Editor’s Note: This editorial first appeared in the June print edition of The Oklahoma Observer.
Democratic U.S. Senate hopeful Connie Johnson has a problem. Actually, two problems – both involving name recognition.
First, Johnson, who’s served admirably for 2½ terms in the Republican-dominated state Senate, isn’t well known outside her northeast Oklahoma City Senate district.
Second, one of her two June 24 primary opponents has a “famous” Oklahoma name – Rogers.
It’s not Will Rogers, of course. Or even Cleta John Rogers. It’s Jim Rogers, perennial candidate who’s ridden the Rogers’ name a long ways politically for someone whose campaigning mostly consists of standing alongside Interstate 40 waving a homemade sign.
Rogers, a 79-year-old Midwest City resident, garnered 40% of the Democratic U.S. Senate primary vote in 2008 against another OKC-based state senator, Andrew Rice. He was the Democratic nominee against U.S. Sen. Tom Coburn in 2010. And he nearly collected enough votes in the 2012 presidential primary to earn delegates to the Democratic National Convention.
Little wonder Johnson publicly expressed concern, at last month’s Tulsa County Democratic Party luncheon, about what could happen in a typically low-turnout primary – especially with most media attention focused on the Republican side, whose seven candidates include U.S. Rep. James Lankford, former House Speaker T.W. Shannon and former state Sen. Randy Brogdon.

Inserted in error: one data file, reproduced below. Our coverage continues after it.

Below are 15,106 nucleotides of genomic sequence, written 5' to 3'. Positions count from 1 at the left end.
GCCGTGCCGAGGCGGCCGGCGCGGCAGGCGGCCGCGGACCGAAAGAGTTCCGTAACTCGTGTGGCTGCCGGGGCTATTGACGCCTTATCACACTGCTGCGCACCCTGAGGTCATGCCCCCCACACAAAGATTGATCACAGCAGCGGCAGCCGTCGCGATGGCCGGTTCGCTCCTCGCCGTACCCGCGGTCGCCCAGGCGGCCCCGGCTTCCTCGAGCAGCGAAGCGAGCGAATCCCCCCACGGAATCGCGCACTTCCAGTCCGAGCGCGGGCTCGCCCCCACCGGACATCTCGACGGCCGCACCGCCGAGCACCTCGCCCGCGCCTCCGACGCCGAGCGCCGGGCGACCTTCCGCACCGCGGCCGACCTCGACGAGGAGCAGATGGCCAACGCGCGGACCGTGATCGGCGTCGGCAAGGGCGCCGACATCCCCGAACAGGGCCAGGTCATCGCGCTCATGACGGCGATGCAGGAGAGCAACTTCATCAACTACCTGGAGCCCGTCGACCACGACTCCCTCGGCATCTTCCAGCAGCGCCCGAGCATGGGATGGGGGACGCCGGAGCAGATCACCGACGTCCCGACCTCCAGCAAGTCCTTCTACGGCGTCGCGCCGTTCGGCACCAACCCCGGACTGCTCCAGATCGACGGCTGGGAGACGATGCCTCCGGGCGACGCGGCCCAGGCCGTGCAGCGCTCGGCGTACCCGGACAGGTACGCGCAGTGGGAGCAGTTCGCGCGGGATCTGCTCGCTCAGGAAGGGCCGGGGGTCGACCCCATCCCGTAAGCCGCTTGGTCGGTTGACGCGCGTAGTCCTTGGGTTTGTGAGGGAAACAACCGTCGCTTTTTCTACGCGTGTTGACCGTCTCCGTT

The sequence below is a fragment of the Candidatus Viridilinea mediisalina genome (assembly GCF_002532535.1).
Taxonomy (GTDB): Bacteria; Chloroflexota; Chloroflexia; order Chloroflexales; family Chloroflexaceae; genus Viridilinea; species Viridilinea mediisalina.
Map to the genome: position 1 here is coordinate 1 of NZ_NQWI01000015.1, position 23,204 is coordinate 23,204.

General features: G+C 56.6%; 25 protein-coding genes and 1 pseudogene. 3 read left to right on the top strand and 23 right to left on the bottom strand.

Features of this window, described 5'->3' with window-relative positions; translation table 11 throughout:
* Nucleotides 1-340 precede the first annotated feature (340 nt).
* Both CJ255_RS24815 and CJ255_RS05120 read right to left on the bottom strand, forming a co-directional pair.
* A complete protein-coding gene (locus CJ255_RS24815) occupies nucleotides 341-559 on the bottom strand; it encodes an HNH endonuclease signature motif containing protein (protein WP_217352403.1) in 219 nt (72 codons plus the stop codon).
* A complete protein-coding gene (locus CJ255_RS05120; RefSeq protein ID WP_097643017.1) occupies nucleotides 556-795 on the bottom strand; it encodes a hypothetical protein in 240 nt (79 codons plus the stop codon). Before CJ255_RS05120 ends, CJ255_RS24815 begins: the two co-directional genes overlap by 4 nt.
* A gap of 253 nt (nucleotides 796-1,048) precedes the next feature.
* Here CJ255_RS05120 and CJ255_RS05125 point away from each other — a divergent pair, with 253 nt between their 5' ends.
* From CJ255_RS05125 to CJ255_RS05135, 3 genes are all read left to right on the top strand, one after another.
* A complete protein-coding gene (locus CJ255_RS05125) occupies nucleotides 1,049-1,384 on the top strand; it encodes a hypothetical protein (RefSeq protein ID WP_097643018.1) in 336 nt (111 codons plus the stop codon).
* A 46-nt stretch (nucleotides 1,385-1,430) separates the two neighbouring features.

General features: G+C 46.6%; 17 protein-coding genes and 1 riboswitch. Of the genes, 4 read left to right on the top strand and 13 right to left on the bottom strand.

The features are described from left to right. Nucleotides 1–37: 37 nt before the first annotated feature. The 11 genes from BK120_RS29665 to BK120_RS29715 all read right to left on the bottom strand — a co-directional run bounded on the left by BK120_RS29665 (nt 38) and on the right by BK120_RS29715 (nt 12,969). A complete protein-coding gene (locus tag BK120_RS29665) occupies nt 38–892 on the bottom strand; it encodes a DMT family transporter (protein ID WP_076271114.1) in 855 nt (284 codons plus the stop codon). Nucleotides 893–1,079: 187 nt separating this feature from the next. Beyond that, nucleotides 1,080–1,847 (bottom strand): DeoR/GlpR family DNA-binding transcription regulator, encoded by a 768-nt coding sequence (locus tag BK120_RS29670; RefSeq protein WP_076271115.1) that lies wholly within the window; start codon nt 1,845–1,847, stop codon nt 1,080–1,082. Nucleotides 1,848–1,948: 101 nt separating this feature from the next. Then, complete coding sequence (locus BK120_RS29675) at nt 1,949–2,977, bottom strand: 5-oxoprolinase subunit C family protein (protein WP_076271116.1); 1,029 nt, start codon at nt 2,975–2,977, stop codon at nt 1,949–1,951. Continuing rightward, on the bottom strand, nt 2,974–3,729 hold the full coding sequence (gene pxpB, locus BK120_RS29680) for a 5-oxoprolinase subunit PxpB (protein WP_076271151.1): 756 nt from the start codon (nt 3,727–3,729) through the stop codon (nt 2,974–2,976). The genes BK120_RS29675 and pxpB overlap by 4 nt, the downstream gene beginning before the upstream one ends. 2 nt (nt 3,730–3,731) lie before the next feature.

Her concern is justified. A few days after the luncheon, we fielded a call from a Democratic diehard – a former state lawmaker, in fact – who wasn’t familiar with any of the Democratic candidates seeking to replace Coburn, who is retiring.
Worse, a News 9/News On 6 Sooner Poll conducted May 5-10 found 76.3% of likely Democratic primary voters undecided, with Rogers [9.4%] and Johnson [9.2%] in a statistical dead heat.
Along with Johnson and Rogers, 39-year-old Patrick Michael Hayes of Anadarko will appear on the primary ballot. Hayes was choice of 5% of those surveyed.
The Observer does not endorse candidates, but it doesn’t take a political seer to recognize Johnson has the best chance – slim, though it may be – of turning Coburn’s seat blue.
She’s a redneck, right-wing Republican’s worst nightmare: An Ivy League-educated African-American woman who champions reproductive freedom, opposes the death penalty, and supports decriminalization of marijuana.
Moreover, her nomination could attract significant national support – especially if Republicans nominate someone of Shannon’s ilk. He’s so far right even a telescope would have little hope of spotting him.
[FYI: The Tulsa World quotes Hayes as saying he wants to ban same-sex marriage and repeal the Affordable Care Act. The Observer strongly supports marriage equality and ObamaCare, which we hope is the first step to single-payer health care system.]